With students preparing to go to college in the fall, many are worried about how they will pay for it. For some, the FAFSA, or Free Application for Federal Student Aid, is the only hope of affording higher education.
CNN reported in 2017 that even families making more than $100,000 per year can’t afford nearly 60 percent of U.S. colleges, according to the Institute for Higher Education Policy. The IHEP defines affordability as the ability to pay after saving 10 percent of one’s discretionary income plus a student working ten hours per week during college. That’s a lot of money, especially when considered alongside the 10 to 15 percent experts recommend you should save for retirement.
For students in low and middle-income families, the situation is far grimmer. The IHEP also reports that “low- and moderate-income students with fewer financial resources could only afford 1 to 5 percent of colleges.” That’s a shocking number of kids who, without some kind of financial aid, have less of a chance in life solely because of their financial situations. Fortunately, the FAFSA exists not only for those students but for all in some capacity.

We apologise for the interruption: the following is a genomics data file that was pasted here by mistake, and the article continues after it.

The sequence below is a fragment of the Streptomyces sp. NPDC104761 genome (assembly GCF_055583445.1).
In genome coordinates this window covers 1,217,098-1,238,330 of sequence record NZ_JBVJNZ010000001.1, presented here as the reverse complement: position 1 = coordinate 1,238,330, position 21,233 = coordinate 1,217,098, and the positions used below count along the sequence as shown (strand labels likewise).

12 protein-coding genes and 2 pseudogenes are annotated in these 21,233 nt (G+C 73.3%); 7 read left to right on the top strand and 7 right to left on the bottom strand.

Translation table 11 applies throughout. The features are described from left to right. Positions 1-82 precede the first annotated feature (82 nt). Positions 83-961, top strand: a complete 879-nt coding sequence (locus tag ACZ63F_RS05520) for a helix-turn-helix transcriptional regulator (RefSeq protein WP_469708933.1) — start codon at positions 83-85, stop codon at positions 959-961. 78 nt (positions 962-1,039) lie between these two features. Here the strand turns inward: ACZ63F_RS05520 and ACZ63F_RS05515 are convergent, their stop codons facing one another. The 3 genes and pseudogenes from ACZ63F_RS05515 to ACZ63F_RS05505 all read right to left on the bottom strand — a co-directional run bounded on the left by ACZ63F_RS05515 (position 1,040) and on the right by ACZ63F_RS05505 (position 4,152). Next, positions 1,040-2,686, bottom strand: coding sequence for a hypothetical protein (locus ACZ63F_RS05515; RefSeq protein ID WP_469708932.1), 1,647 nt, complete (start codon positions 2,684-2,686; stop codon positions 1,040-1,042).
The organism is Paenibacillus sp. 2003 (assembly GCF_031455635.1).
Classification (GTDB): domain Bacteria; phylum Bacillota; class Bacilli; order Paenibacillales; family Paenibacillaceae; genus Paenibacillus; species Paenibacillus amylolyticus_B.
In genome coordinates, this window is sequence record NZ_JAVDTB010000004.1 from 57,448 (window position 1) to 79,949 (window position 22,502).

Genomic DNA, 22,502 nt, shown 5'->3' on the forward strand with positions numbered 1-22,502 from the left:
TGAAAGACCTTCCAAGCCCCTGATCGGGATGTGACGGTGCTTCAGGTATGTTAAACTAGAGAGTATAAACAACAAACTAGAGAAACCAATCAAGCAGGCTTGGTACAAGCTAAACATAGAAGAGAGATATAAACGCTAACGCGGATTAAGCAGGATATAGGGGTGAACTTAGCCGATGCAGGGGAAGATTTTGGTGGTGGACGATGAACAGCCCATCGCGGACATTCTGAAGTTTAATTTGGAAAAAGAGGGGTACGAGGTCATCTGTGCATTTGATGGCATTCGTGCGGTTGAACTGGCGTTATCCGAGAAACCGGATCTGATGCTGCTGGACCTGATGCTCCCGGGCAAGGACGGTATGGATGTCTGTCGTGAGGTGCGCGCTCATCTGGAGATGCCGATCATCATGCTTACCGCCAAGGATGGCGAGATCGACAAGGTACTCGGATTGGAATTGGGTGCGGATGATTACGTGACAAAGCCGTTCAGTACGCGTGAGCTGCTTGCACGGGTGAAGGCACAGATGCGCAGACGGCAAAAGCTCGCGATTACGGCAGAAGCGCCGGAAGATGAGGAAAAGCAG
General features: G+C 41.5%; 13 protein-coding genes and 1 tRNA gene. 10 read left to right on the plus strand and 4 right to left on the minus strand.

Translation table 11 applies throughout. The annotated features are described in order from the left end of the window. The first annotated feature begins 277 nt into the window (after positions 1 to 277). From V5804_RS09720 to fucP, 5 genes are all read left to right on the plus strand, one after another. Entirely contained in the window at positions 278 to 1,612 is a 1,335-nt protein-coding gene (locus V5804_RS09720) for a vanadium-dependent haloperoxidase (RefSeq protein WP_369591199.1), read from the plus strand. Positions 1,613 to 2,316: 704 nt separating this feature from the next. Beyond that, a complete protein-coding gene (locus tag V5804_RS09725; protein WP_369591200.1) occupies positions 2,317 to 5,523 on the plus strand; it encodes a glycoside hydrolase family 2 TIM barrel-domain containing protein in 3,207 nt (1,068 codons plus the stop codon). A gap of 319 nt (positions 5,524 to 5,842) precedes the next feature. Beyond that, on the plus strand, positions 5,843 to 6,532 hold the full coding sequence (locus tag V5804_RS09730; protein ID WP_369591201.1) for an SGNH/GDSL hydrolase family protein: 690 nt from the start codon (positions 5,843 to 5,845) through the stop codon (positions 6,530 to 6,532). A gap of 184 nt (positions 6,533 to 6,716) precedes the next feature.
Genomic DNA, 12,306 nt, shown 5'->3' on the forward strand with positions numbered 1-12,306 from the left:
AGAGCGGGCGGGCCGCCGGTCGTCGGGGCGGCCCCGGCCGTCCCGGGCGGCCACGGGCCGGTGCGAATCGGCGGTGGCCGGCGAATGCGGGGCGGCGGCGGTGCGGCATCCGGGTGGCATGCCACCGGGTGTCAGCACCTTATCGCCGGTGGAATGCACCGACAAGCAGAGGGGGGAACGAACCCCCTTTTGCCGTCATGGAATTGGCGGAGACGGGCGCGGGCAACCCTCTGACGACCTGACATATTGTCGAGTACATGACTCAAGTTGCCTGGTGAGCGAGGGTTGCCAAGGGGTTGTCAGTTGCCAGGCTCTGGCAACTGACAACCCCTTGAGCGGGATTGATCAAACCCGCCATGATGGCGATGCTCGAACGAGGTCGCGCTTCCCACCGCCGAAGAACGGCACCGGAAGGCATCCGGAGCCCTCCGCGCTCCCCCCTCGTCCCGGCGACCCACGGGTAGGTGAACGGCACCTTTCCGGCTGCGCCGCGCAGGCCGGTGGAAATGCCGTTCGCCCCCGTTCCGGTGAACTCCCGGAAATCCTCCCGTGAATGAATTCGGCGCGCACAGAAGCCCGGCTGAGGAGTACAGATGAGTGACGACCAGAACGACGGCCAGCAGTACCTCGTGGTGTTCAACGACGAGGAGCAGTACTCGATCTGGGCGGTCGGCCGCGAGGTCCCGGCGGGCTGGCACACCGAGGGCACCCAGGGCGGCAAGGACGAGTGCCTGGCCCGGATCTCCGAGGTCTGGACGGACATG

Read on to find out all you need to know to prepare for your, or your child’s education.
What is FAFSA?
The FAFSA is a form that families can fill out to apply for federal grants, work-study opportunities, and loans. You can think of it as a gateway to a world of possibilities. The form is free to fill out. Once you submit it to the federal student aid office of the U.S. Department of Education they will review it. They will then connect you to various programs for which you may qualify. In other words, you can save yourself a lot of work and shopping around by filling this out.
Just about everyone is eligible. Even if you don’t think you qualify for need-based aid, you may still be eligible for an unsubsidized loan.
How is eligibility determined?